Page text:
By Pam Lontos
If you’re thinking of cutting your publicity during these tough economic times, think again. It’s times like this then you have to get you name out there more than ever.
Consider the ingenious marketing move made by the Wrigley Company in the 1940s. During World War II, the company couldn’t get the necessary ingredients to continue making their chewing gum. So they stopped production of all their product lines. However, even though they had no product to sell, they continued their advertising, with their “Remember this Wrapper” campaign. After the war ended and ingredients were plentiful again, they resumed production of their chewing gums and quickly regained and even exceeded their pre-war popularity, while much of their competition went out of business.
To put it in perspective, the Wrigley Company maintained top of mind awareness with their customers, even during a difficult time. That’s exactly what you must do to succeed as a speaker in today’s economy.
“But I can’t afford a big advertising campaign,” you may be thinking. Even if your wallet is a bit thin these days and advertising isn’t possible, you can get great results with some carefully planned publicity. Remember that during a recession, the competition is greater than ever between speakers. Publicity helps you get that extra celebrity and credibility so you can stand out and get hired.
Additionally, you want to keep up the momentum from your current publicity efforts. If you stop marketing yourself and try to resume once the recession is over, you’ll be essentially starting from scratch. That’s a tough place for any speaker to be. You’ll be forgotten.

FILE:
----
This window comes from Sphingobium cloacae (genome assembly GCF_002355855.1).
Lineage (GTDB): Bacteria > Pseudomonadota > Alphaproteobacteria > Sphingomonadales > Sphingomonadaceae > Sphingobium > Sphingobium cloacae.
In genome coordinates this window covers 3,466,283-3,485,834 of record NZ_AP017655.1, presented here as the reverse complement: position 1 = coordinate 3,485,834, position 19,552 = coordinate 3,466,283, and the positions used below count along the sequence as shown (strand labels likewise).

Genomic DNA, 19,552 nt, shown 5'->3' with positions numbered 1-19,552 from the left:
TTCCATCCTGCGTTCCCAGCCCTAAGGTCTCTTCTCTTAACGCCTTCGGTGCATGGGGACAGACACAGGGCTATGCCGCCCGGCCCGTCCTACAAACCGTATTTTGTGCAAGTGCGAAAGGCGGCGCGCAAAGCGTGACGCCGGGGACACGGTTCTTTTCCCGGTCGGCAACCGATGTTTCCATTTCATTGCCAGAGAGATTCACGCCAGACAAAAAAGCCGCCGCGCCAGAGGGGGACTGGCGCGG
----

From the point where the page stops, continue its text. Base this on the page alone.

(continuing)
Here are a few suggestions to keep your publicity efforts going strong, even during difficult economic times.
- Write articles for trade and association magazines. You need to keep your name circulating within your niche areas. Aim to write one article every 2 months. And remember that you can submit the same article to multiple publications, as long as you offer it non-exclusively.
- When you see something in the news that you have a strong opinion about, write a short op-ed piece and send it to the newspapers. Even if your view is controversial, don’t be afraid to put it out there. Controversy often sells.
- Become an expert source for newspaper and magazine writers in your area. E-mail or call the editors to find out what stories they’re working on. If you can provide information or insight on any of the topics, offer it freely so you can get quoted.
- Update your Web site and blog with new information, such as your new articles. Also, put updated postings on such places as Twitter, Facebook and LinkedIn.
The bottom line is you need to be out there all the time to maintain top-of-mind awareness. Granted, you may need to trim your advertising expenses, but publicity is an inexpensive way to keep yourself in front of your clients. And since many of your competitors will cut back on marketing now, by staying strong and true to your course, you will stand out, especially as the competition thins out.
With fewer and fewer companies hiring speakers today, you need to show why you are the best speaker for your topic. Credibility does that for you, and promoting yourself with public relations builds that credibility. You never want people to think, “What ever happened to (your name)….” Maintaining your publicity efforts prevents that from happening and helps you get hired – even in tough times!
Publicity Book by Pam LontosPam Lontos is president of PR/PR, a public relations firm that works with speakers, authors and experts. She is the author of I See Your Name Everywhere and is a former vice president of sales for Disney’s Shamrock Broadcasting. PR/PR has placed clients in publications such as USA Today, Entrepreneur, Time, Reader’s Digest, and Cosmopolitan. PR/PR works with established speakers, as well as those who are just launching their career. For a free publicity consultation, e-mail Pam@prpr.net or call 407-299-6128. To receive free publicity tips, go to www.prpr.net and register for the monthly e-newsletter, PR/PR Pulse!